Jenny Sanford: The Savviest Spurned Woman in History

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Mary Ann Chastain / AP

Jenny Sanford, right, takes her belongings from the governor's mansion with help from a friend in Columbia, S.C., on Aug. 7, 2009

The cheated-upon spouses of the world have a new hero, and her name is Jenny Sanford. The wife of South Carolina Governor Mark Sanford announced on Dec. 11 that she is filing for divorce and has handled the denouement of her marriage in a way that makes losing a husband to an affair almost look like a shrewd career move.

Perhaps Elin Nordegren Woods, the newest member of the Spurned Sisterhood, could take a few pages from the soon-to-be-ex Mrs. Sanford's playbook. Nordic silence has its place, but there's a lot to admire in how Sanford deftly and subtly grasped her part of the narrative and spun it. Hers is not the story of a dull wife who was passed over for an exotic woman in Argentina, but rather the tale of the true captain of a family ship, unbowed by the squalls.

For starters, this summer when her husband held the customary I-have-disappointed-my-family press conference, she did not appear alongside him. This was a doubly wise move, since the governor apparently chose to make the most emotional and difficult announcement of his life without a script. Not only did Jenny Sanford avoid looking like a fool for literally standing by her man, she didn't have to be associated with what quickly devolved into a p.r. train wreck. (His rambling, 18-minute speech included weeping, a mention of his lifelong love of camping and a "surreal" conversation he'd recently had with his father-in-law.)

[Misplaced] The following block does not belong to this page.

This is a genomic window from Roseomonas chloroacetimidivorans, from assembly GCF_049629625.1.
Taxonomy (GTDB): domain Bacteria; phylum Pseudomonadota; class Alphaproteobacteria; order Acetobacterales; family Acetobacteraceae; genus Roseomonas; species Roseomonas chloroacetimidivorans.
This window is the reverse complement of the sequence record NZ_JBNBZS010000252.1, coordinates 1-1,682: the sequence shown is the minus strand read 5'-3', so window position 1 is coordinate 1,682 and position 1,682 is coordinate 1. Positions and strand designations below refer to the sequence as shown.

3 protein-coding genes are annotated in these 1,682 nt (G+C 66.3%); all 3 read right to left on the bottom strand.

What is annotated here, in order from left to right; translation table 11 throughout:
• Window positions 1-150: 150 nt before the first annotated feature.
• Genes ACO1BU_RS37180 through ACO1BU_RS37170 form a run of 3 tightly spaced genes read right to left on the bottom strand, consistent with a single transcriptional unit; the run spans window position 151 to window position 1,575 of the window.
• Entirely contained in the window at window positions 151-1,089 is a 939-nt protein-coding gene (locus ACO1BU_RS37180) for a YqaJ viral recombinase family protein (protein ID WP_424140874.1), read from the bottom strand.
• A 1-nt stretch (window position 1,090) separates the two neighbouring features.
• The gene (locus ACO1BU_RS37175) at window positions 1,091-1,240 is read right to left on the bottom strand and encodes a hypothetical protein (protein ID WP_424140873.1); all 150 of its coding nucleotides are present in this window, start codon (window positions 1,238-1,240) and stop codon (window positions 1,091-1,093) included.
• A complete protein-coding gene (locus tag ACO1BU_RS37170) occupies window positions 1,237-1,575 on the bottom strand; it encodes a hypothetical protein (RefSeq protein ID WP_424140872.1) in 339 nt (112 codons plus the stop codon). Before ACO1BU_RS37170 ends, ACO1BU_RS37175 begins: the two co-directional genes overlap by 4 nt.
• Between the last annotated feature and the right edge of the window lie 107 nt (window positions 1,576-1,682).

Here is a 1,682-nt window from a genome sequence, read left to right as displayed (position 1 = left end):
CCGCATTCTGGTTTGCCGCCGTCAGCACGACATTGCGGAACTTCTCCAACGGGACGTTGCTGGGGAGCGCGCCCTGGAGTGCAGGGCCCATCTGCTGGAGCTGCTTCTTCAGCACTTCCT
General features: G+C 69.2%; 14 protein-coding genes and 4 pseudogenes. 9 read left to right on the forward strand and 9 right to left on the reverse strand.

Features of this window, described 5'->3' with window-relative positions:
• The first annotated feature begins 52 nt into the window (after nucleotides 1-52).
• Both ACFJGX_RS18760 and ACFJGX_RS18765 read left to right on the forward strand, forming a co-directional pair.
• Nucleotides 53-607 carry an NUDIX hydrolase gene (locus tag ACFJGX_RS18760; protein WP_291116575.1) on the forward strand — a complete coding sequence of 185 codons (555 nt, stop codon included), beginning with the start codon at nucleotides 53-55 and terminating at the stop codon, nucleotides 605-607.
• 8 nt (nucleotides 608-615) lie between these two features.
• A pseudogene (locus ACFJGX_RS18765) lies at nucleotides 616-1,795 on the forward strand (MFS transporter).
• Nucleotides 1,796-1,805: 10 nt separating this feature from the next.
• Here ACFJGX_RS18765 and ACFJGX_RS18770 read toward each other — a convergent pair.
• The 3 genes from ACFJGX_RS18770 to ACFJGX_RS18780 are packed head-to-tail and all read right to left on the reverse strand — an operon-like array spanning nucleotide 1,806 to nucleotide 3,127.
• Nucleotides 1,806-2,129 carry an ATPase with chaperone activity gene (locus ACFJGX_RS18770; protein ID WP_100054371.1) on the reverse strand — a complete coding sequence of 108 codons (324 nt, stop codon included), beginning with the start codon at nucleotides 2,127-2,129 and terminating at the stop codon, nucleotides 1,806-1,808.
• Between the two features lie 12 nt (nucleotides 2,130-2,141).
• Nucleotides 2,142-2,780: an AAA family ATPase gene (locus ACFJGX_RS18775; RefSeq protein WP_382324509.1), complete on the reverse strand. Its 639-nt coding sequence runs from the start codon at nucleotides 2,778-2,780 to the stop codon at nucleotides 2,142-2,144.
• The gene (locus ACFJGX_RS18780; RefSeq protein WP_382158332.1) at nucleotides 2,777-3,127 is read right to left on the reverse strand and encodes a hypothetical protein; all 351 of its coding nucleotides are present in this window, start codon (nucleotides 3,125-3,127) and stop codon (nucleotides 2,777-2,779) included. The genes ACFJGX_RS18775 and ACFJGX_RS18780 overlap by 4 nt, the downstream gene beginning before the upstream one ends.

Then, not long after her husband's confession, Jenny gave an interview to the Associated Press. She was a model of control, revealing just enough detail about the affair to communicate her blamelessness in the events that transpired without letting her situation tip into the pitiable. Wearing a perky printed blouse, she stayed relentlessly on message: she was holding up her end of the deal — if her husband wanted back into the family, he would have to reciprocate. "It's one thing to forgive adultery," she said. "It's another thing to condone it."

She didn't even cede ground to her husband's evangelical supporters. While he continually compared himself to the adulterer's go-to biblical character, the Byronesque King David, Jenny artfully let herself be associated with Job, a far more humble, consistent figure. Although people of faith adore the redeemed sinner, they save their admiration for the martyrs.

Jenny followed up the AP interview with a profile in Vogue and a televised interview with Barbara Walters, showing enough pain to be sympathetic yet enough grit to avoid seeming pathetic. "Certainly his actions hurt me and they caused consequences for me, but they don't in any way take away my own self-esteem," she told Walters. "They reflect poorly on him." Perhaps the poorest reflection was when the governor, whose interviews seemed to be ever more cringe-inducing, said the other woman was his "soul mate" but that he was "trying to fall back in love" with his wife. Nice.

It's widely known that Jenny, a Georgetown-educated former Wall Street vice president, helped run her husband's campaigns. She seemed to bring some of the same acumen to the process of winding down the marriage. While she told Walters she had no interest in going into politics, she could. Very few people emerge from a public scandal with more dignity. And she's proved there's at least one governor she could pulverize.